Friday, March 28, 2014
What if ... communities sought to educate the heart as well as the mind?
This is the idea behind the work of Kimberly Schonert-Reichl at the University of British Columbia in Vancouver, Canada. Kimberly will be one of the keynote presenters at the upcoming Social and Emotional Learning Summit May 5-6 at TCF Stadium. The two day summit presented by the University of Minnesota Extension Center for Youth Development and Youthprise initiative is designed to move from understanding to action. Check out Dr. Schonert-Reichl's brief video on why we should educate the heart. At the May summit she will discuss how schools, neighborhoods and others have used data in Vancouver to change the way community leaders and citizens work together to educate the heart.
What if ... our communities did holistic assessments of children that included their sense of belonging, reflection, engagement, and assertiveness?
This is the theme of another keynote speaker at the May summit. Gil Noam is the Executive Director of PEAR (Programs in Education, Afterschool, and Resilience) at Harvard University. Learn how teachers, youth workers and others use holistic data on young people to inform and improve their practices.
What if ... Minnesota wanted to ensure all our youth are socially and emotionally equipped to learn and persist in that learning toward goals they set?
This question is being explored in Minneapolis and Saint Paul by a Generation Next Task Force I chair. What does socially and emotionally equipped mean and how would we know if they were? The task force is working to refine a high level goal in this area as well as explore existing data and ways of measuring key dimensions of social and emotional learning.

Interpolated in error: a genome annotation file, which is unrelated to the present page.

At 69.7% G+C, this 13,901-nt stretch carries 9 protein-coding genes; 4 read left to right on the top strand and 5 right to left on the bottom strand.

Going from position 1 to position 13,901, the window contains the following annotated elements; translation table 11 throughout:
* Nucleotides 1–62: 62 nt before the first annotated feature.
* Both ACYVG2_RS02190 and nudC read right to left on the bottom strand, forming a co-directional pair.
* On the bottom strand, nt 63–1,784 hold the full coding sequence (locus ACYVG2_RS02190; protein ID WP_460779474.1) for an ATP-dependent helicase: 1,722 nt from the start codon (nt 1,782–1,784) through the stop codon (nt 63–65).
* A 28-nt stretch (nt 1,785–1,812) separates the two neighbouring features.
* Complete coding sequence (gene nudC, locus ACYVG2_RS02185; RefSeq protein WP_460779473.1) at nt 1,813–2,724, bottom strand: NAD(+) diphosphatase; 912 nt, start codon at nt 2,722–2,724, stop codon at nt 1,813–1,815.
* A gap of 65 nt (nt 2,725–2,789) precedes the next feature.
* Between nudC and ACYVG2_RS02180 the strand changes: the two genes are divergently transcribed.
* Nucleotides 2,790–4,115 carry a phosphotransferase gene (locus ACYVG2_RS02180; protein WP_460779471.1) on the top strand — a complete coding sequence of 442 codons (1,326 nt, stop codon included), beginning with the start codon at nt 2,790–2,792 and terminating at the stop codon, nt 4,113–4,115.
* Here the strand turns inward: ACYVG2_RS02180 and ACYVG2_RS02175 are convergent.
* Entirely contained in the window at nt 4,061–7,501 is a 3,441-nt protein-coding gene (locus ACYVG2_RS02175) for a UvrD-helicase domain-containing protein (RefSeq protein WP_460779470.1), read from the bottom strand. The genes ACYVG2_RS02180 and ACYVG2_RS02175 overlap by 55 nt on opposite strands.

What if ... learning opportunities beyond the classroom - opportunities in 4-H, sports, and the wide variety of community youth programs - became more intentional about developing and measuring key dimensions of social and emotional learning?
A small group of out of school time leaders and funders are asking this very question. How might our field focus on some social and emotional learning attitudes and skills. How would this relate to quality improvement efforts underway? How would assessing it help us become more intentional? How might it help us better report on outcomes that are valued by our families, communities and schools? How might it unintentionally negatively affect our programs? These questions are also the focus of the second day of the SEL Summit in the Extension Center for Youth Development's symposium Assess It to Address It.
What if ... your community leaders wanted to support social and emotional learning? How would you help them?
Dale Blyth, Extension professor, School of Social Work, College of Education and Human Development *You are welcome to comment on this blog post. We encourage civil discourse, including spirited disagreement. We will delete comments that contain profanity, pornography or hate speech--any remarks that attack or demean people because of their sex, race, ethnic group, etc. -- as well as spam.